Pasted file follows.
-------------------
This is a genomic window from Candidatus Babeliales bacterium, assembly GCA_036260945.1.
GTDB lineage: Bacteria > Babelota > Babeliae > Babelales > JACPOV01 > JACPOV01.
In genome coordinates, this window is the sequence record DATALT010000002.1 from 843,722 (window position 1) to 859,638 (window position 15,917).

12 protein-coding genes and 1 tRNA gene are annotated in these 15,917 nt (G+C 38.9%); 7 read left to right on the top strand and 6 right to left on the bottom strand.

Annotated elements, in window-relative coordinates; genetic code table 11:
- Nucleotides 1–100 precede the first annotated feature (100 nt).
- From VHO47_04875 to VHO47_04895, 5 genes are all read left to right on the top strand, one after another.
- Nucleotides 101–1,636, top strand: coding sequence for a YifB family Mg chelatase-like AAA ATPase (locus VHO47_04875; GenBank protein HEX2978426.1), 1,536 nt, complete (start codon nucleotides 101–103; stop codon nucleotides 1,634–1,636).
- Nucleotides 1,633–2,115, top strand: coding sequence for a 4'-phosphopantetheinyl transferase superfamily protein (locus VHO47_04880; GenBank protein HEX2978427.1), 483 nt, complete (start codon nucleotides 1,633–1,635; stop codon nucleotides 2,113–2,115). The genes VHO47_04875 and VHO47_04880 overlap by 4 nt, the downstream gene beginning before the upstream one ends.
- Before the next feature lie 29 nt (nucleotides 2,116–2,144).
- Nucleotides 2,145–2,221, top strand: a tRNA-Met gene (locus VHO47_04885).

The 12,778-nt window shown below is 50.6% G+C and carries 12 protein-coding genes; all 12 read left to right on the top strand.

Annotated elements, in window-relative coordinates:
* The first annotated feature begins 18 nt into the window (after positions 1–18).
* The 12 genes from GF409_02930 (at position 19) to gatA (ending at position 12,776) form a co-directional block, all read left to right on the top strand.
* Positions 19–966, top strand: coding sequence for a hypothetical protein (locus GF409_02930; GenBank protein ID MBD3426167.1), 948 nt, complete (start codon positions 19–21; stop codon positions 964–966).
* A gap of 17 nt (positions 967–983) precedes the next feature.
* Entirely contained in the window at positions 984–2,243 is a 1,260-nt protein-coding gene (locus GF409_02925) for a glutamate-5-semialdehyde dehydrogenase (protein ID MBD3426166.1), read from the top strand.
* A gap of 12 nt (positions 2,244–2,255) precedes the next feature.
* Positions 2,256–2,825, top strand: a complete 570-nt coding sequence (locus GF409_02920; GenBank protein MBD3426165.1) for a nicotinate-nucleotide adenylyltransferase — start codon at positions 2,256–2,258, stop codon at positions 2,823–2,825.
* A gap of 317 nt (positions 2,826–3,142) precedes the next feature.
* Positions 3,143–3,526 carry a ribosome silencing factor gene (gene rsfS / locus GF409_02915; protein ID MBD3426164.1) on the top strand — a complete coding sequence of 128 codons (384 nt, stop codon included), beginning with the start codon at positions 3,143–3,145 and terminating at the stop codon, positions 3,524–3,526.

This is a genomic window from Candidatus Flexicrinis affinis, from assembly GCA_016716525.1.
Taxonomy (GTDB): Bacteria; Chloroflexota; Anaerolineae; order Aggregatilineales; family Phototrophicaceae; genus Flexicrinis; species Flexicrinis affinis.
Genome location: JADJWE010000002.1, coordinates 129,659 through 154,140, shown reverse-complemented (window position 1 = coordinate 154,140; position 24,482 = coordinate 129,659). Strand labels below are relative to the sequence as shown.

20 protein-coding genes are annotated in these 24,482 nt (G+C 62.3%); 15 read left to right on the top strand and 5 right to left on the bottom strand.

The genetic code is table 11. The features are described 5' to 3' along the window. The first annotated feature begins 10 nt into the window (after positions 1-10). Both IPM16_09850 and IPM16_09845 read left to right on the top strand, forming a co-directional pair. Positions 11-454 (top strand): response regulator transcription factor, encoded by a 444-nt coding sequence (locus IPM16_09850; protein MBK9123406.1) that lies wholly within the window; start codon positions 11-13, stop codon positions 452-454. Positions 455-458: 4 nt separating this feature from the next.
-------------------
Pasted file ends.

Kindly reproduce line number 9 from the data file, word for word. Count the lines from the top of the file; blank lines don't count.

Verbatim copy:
- Nucleotides 1,633–2,115, top strand: coding sequence for a 4'-phosphopantetheinyl transferase superfamily protein (locus VHO47_04880; GenBank protein HEX2978427.1), 483 nt, complete (start codon nucleotides 1,633–1,635; stop codon nucleotides 2,113–2,115). The genes VHO47_04875 and VHO47_04880 overlap by 4 nt, the downstream gene beginning before the upstream one ends.